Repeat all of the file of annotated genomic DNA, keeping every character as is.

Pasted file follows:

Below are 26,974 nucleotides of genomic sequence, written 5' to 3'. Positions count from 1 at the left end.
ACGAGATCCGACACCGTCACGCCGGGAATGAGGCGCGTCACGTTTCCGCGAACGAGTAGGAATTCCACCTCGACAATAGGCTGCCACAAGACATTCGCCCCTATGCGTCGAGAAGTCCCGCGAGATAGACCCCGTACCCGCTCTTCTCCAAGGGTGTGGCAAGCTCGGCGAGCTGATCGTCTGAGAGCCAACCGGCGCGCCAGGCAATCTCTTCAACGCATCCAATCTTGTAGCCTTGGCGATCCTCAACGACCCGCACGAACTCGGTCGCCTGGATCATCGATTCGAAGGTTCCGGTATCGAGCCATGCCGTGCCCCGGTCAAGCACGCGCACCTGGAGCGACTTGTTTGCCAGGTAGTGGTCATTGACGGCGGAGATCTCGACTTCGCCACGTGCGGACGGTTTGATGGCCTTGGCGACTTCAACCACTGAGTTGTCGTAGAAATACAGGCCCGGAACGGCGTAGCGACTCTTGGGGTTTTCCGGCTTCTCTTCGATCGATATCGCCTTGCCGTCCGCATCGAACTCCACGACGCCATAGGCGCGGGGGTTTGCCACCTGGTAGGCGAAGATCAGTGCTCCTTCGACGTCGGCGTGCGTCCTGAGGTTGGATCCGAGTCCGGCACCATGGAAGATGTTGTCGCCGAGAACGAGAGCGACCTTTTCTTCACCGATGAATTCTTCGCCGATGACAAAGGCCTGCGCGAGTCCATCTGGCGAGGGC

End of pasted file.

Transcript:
Below are 26,974 nucleotides of genomic sequence, written 5' to 3'. Positions count from 1 at the left end.
ACGAGATCCGACACCGTCACGCCGGGAATGAGGCGCGTCACGTTTCCGCGAACGAGTAGGAATTCCACCTCGACAATAGGCTGCCACAAGACATTCGCCCCTATGCGTCGAGAAGTCCCGCGAGATAGACCCCGTACCCGCTCTTCTCCAAGGGTGTGGCAAGCTCGGCGAGCTGATCGTCTGAGAGCCAACCGGCGCGCCAGGCAATCTCTTCAACGCATCCAATCTTGTAGCCTTGGCGATCCTCAACGACCCGCACGAACTCGGTCGCCTGGATCATCGATTCGAAGGTTCCGGTATCGAGCCATGCCGTGCCCCGGTCAAGCACGCGCACCTGGAGCGACTTGTTTGCCAGGTAGTGGTCATTGACGGCGGAGATCTCGACTTCGCCACGTGCGGACGGTTTGATGGCCTTGGCGACTTCAACCACTGAGTTGTCGTAGAAATACAGGCCCGGAACGGCGTAGCGACTCTTGGGGTTTTCCGGCTTCTCTTCGATCGATATCGCCTTGCCGTCCGCATCGAACTCCACGACGCCATAGGCGCGGGGGTTTGCCACCTGGTAGGCGAAGATCAGTGCTCCTTCGACGTCGGCGTGCGTCCTGAGGTTGGATCCGAGTCCGGCACCATGGAAGATGTTGTCGCCGAGAACGAGAGCGACCTTTTCTTCACCGATGAATTCTTCGCCGATGACAAAGGCCTGCGCGAGTCCATCTGGCGAGGGC